The idea of improving indoor navigation is a great one and we believe it can assist visitors, improve their experience as well as bypass frustration. Many a time museum-visitors most frequent concern is “Where am I?” or “How do I get to X?” – a concern visitor-centered places want to, and can, respond to.

At our latest seminar, in Lidköping on March 16th, the question of beacons was once again brought up. The interest in this technology never really went away, rather it’s almost as if the small receptors were silently buzzing in the background for museums and other visitor-centered organisations.

First Things First: What Are They?

Beacons are small, wireless locations receptors – easy to hide away – that work with Bluetooth technology. This is a way to enable indoor navigation, for instance, in a museum. Put simply, beacons enable automatic triggering of specific content in an app as a visitor enters a room, or comes close to a specific object.

Here is a link to a great infographic!

The beacon technology has grown to encompass more areas of use, from museum exhibitions to airports and retail. Beacons, which charge via batteries or adapters, send out a unique ID and can identify the position in the app. The signalling is done via Bluetooth, a wireless technology that 90 % of all phones have these days, a system not unlike that of WiFi.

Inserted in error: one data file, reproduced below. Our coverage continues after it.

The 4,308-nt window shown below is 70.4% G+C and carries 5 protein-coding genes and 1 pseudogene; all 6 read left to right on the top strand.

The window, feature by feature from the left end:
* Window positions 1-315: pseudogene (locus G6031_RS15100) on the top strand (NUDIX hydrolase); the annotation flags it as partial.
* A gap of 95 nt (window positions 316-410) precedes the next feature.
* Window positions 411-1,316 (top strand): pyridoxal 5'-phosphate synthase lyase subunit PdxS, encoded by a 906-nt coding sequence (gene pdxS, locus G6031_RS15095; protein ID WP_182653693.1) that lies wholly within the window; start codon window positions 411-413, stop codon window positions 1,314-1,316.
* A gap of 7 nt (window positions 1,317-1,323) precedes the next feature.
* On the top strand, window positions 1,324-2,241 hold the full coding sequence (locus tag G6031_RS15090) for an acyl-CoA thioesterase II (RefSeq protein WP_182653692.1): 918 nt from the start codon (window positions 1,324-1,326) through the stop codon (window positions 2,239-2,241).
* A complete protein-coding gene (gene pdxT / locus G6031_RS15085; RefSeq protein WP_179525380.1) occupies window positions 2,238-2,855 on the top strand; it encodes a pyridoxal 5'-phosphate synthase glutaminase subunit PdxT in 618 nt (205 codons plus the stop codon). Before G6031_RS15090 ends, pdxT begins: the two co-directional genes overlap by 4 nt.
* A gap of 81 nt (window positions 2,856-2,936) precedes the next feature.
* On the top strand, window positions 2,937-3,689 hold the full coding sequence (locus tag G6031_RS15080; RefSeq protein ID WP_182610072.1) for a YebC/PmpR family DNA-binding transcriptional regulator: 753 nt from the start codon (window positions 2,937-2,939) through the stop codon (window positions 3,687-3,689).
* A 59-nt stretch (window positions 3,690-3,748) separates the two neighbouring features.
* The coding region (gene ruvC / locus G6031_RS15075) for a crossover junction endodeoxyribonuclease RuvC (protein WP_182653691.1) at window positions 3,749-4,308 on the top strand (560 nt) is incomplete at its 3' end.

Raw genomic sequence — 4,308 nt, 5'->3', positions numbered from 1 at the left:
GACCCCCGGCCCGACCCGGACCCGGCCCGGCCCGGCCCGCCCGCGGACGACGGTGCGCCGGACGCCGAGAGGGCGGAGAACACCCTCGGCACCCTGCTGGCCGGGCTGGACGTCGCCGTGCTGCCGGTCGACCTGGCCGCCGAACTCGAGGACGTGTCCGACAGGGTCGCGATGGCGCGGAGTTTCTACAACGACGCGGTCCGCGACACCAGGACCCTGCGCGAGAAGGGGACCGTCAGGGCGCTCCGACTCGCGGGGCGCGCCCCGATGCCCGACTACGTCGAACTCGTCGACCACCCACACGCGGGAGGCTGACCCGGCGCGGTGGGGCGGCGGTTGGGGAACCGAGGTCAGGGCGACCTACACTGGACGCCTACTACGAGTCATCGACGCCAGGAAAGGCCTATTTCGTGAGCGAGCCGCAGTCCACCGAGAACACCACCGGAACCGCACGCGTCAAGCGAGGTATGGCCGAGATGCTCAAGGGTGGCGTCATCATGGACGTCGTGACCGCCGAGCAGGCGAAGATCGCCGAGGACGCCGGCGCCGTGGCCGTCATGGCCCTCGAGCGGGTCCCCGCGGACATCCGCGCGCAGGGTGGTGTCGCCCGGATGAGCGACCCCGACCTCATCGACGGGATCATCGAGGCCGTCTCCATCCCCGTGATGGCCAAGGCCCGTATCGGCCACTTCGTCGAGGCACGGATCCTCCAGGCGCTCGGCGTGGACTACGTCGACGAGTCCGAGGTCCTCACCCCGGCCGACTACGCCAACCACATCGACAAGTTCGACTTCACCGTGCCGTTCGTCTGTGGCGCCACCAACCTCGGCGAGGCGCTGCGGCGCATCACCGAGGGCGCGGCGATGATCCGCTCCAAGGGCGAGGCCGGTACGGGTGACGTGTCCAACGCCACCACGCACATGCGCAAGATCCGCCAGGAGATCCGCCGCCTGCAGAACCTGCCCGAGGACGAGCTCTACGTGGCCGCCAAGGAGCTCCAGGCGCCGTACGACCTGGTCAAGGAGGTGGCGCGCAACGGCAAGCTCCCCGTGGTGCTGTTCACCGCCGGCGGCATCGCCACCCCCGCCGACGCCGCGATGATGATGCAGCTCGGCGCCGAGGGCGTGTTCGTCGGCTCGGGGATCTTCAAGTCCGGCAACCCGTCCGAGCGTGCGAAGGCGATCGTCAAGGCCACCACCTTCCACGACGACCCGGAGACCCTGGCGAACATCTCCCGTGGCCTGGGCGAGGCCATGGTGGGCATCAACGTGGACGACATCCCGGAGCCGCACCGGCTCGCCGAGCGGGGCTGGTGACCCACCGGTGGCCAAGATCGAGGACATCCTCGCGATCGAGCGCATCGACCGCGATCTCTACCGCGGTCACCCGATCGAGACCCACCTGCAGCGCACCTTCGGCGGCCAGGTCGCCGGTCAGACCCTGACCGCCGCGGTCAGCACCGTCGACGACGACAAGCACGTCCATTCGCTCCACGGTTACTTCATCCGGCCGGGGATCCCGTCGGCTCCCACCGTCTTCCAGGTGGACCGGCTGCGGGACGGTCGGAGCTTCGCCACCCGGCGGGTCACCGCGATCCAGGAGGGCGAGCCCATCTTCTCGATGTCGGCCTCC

The Tricky Bit

We have been working on finding a good beacon solution for indoor navigation the past three years. In theory, it is very simple: When a phone is close to a beacon, specific content or a position on a map, is displayed. Our experience, however, is that there are weaknesses, which make this technology work less optimally than would be desired.

One weakness we have noticed, is that the quality of visitor’s Bluetooth ranges in quality, depending on what smartphone (or museum device) they have, which means it is difficult to ensure that everyone always gets an exact position. Further, it’s important to note that the visitor must have their Bluetooth switched on for it to work- something you can clarify to the visitor in the app. A solution to this could be to offer handheld devices at the counter, ensuring everyone gets the same quality of experience.

Another aspect to consider, from a user experience point of view, is how and how much one should notify visitors? If visitors are continually reminded that they have reached “X”, it can become disturbing. Start by clarifying to yourself what additional value your beacon venture will have for your visitors.

Our experience, is that beacon technology works well when it comes to letting visitors know what floor they are on, or what exhibition room they have entered. However, when it comes to more precise navigation, such as would be optimal when many different objects are close together, the technology is still lacking. An option is to combine beacons with other triggering methods such as manual input, QR codes, image scanning, AR or choosing from a list or map.

Either way, we will keep our eyes and ears open – and look forward to following the progression of beacon technology.